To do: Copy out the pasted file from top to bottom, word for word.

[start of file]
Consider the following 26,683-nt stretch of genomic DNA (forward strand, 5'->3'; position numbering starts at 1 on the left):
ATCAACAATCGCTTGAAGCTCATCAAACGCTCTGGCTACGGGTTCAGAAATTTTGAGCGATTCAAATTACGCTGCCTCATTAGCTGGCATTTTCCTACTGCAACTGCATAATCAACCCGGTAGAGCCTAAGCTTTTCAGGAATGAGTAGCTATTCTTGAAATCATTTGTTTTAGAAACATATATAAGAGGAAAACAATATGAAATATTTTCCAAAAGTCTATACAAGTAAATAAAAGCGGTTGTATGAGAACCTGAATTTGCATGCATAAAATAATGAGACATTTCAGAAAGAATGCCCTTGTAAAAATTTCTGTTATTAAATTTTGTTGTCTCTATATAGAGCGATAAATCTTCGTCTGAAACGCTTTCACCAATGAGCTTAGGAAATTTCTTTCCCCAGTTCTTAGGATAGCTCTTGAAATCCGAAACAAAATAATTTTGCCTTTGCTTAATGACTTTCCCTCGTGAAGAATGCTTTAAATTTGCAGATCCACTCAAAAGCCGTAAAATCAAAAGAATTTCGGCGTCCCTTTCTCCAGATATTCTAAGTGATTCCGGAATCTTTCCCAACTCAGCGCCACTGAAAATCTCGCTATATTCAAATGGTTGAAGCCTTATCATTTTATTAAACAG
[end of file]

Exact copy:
Consider the following 26,683-nt stretch of genomic DNA (forward strand, 5'->3'; position numbering starts at 1 on the left):
ATCAACAATCGCTTGAAGCTCATCAAACGCTCTGGCTACGGGTTCAGAAATTTTGAGCGATTCAAATTACGCTGCCTCATTAGCTGGCATTTTCCTACTGCAACTGCATAATCAACCCGGTAGAGCCTAAGCTTTTCAGGAATGAGTAGCTATTCTTGAAATCATTTGTTTTAGAAACATATATAAGAGGAAAACAATATGAAATATTTTCCAAAAGTCTATACAAGTAAATAAAAGCGGTTGTATGAGAACCTGAATTTGCATGCATAAAATAATGAGACATTTCAGAAAGAATGCCCTTGTAAAAATTTCTGTTATTAAATTTTGTTGTCTCTATATAGAGCGATAAATCTTCGTCTGAAACGCTTTCACCAATGAGCTTAGGAAATTTCTTTCCCCAGTTCTTAGGATAGCTCTTGAAATCCGAAACAAAATAATTTTGCCTTTGCTTAATGACTTTCCCTCGTGAAGAATGCTTTAAATTTGCAGATCCACTCAAAAGCCGTAAAATCAAAAGAATTTCGGCGTCCCTTTCTCCAGATATTCTAAGTGATTCCGGAATCTTTCCCAACTCAGCGCCACTGAAAATCTCGCTATATTCAAATGGTTGAAGCCTTATCATTTTATTAAACAG